“I like the way he’s stepped up his overall game,” Hurdle said. “I think we all saw the same situations last year. First and second, no outs, those innings would have slowed down dramatically to start with. He might have looked for runners to disappear, rather than to get people out. The focus, the mound presence, the first thing that jumps out at me is the way he’s standing over the rubber and picking up sings. After that it’s been fastball command and pitch efficiency. That’s a big package that he’s put together from last season to this season.

“I’m just along for the ride. And I’m enjoying it.”

 

Offense Breaking Out With Two-Out Hitting

Over their last two games, the Pirates offense was able to put runs on the board in the first inning. And what was even more impressive was the fact that both runs that scored off the Reds came with two outs.

With two outs in the first and Neil Walker on third base, Pedro Alvarez battled against Cincinnati right-hander Bronson Arroyo. Alvarez fell behind 1-2, but battled the count full and took the eighth pitch off the wall in left field for an RBI opposite field double –just inches shy of his ninth home run. Alvarez has an RBI in each of his last three games.

“That’s an important part of his growth,” Hurdle said. “There has been times where those at-bats happen pretty quick. And that was a very professional at-bat. He got in the batters box, and he competed. When he drives in a run, our record is in a very good place.”

Garrett Jones, who went 2-for-4 (double and homer) in yesterday’s game, hit a RBI single to right for the second run of the inning.

More two-out clutch hitting gave the Pirates a three-run lead in the next inning. With James McDonald on second base, Neil Walker roped a RBI double down the right field line for his second straight hit off Arroyo in as many at-bats.

Alvarez picked up his second double of the game with a leadoff knock to start the bottom of the third inning. For the third straight inning, the Pirates drove in a run with two-outs. This time, Rod Barajas drove in Alvarez from second base with a single to right.

“I don’t think we’re hitting our stride, but I think we’re hitting what we believe we can hit,” Hurdle said. “We’ve got guys that have had history of swinging the bat and being productive. Very rarely to do see that many guys on one team be challenged for this period of time together. We’ve only had one or two players meeting or exceeding expectations. When you’ve got 10 guys underneath that, it’s hard.”

“There’s been no quit. They continue to work. We believe we’re going to get better. I think they’ve showed that over the last couple days.”

 

Barajas’ Adjustments Paying Off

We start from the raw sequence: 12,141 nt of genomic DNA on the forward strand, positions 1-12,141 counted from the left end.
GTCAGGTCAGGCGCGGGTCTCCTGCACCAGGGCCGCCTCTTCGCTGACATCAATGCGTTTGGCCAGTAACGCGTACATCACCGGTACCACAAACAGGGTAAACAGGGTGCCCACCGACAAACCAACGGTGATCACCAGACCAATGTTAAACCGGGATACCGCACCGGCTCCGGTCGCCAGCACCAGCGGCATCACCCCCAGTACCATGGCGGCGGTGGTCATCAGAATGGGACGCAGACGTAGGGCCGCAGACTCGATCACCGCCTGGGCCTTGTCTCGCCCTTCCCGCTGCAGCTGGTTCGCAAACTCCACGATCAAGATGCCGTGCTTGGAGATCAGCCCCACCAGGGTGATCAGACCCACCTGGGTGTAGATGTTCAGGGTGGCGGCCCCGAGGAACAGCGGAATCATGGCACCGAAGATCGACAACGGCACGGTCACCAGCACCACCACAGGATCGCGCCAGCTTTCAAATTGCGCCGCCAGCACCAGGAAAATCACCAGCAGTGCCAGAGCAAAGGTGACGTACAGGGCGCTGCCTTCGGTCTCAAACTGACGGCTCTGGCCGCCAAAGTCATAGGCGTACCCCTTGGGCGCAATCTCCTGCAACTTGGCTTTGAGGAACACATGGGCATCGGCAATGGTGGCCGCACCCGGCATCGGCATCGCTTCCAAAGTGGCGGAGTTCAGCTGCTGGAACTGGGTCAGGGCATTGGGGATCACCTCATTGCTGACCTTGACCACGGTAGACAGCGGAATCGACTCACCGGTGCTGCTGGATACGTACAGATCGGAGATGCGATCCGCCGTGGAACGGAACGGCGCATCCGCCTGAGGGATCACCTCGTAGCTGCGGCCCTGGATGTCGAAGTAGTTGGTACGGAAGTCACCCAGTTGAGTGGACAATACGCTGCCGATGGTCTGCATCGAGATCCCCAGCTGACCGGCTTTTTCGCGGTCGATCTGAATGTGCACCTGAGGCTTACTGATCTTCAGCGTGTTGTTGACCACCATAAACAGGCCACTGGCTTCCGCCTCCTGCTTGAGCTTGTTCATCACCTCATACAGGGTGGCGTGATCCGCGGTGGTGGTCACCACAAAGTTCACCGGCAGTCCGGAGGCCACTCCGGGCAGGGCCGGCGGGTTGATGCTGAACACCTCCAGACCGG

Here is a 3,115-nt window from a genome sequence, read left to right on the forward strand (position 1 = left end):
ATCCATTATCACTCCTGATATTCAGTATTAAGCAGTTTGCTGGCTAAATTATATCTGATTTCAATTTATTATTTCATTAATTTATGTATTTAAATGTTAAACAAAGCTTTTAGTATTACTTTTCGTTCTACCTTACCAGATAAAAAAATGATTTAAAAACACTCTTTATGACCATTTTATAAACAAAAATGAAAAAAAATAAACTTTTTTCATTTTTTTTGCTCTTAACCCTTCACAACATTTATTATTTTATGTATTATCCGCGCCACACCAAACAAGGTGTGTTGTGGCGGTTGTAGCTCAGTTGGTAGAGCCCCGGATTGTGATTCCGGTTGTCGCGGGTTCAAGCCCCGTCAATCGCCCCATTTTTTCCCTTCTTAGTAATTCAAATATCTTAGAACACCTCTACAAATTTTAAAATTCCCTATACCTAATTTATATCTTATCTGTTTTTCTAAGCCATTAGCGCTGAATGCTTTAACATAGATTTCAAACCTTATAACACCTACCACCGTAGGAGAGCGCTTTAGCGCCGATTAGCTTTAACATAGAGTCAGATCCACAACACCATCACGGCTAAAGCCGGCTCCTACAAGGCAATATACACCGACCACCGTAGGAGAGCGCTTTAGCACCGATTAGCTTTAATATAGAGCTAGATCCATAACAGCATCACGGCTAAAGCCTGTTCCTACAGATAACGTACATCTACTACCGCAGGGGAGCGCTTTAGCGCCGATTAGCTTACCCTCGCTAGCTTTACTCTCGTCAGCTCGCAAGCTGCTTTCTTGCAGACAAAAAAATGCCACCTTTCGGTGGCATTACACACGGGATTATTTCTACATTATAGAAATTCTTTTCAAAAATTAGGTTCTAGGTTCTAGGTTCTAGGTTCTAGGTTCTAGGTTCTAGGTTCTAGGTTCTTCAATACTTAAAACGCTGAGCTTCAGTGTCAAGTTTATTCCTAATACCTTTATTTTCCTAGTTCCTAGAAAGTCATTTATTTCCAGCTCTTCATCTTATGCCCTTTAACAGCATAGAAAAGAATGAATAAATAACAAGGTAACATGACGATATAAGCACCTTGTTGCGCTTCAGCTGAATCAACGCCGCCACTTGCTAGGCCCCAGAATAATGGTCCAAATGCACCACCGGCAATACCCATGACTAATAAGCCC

After starting the season hitting just .143, Rod Barajas has seeing his extra work paying off in the month of May. When the club signed Barajas, it wasn’t for him to be a big threat in the lineup, but to produce with some pop and handle the pitching staff. While the Bucco pitchers have been one of the best collectively in the Majors this season, Barajas was frustrated with his lack of offense.

The catcher went 2-for-3 with a RBI on Monday against the Reds and is hitting for a .305 clip in May.

“I definitely feel a lot more comfortable than I did a month ago,” Barajas said. “I’ve been sticking to a routine. Just try and not do too much. Obviously I wasn’t happy with the way the season started. The fact that I wasn’t doing much offensively to help the team out. Now that I’m starting to swing the bat a little better, I just want to keep going with it. I’m not trying to go out there and put the team on my shoulders. I just want to chip in. I’ve been able to do that lately and hopefully I can carry that on.”

 

Hague First Major League Double

Since being recalled on Friday from Triple-A Indianapolis, Matt Hague has gone 4-for-12 (.333) with two walks. The first baseman has picked up a hit in each of his four straight games up, and his first Major League double off the Reds reliever Alfredo Simon in the fifth inning.

 

.500 ball

Lefty Tony Watson allowed a run on a walk and a hit in the 9th inning to erase the shutout, but closer Joel Hanrahan got the final out to give the Bucs their fourth straight win and to push them to .500 (24-24) on the season.

“I think we’re heading in the right direction,” Hurdle said. “I’ve played on a team, been on a team where we were nowhere close Memorial Day and went to the World Series twice. The measuring stick, sometimes it works, sometimes it doesn’t. I like the direction we’re heading. I’m easy to please and hard to satisfy. I like the direction. I like the focus. I like the preparation. We just need to go out and play, and play with confidence.”

Kristy Robinson

Author: Kristy Robinson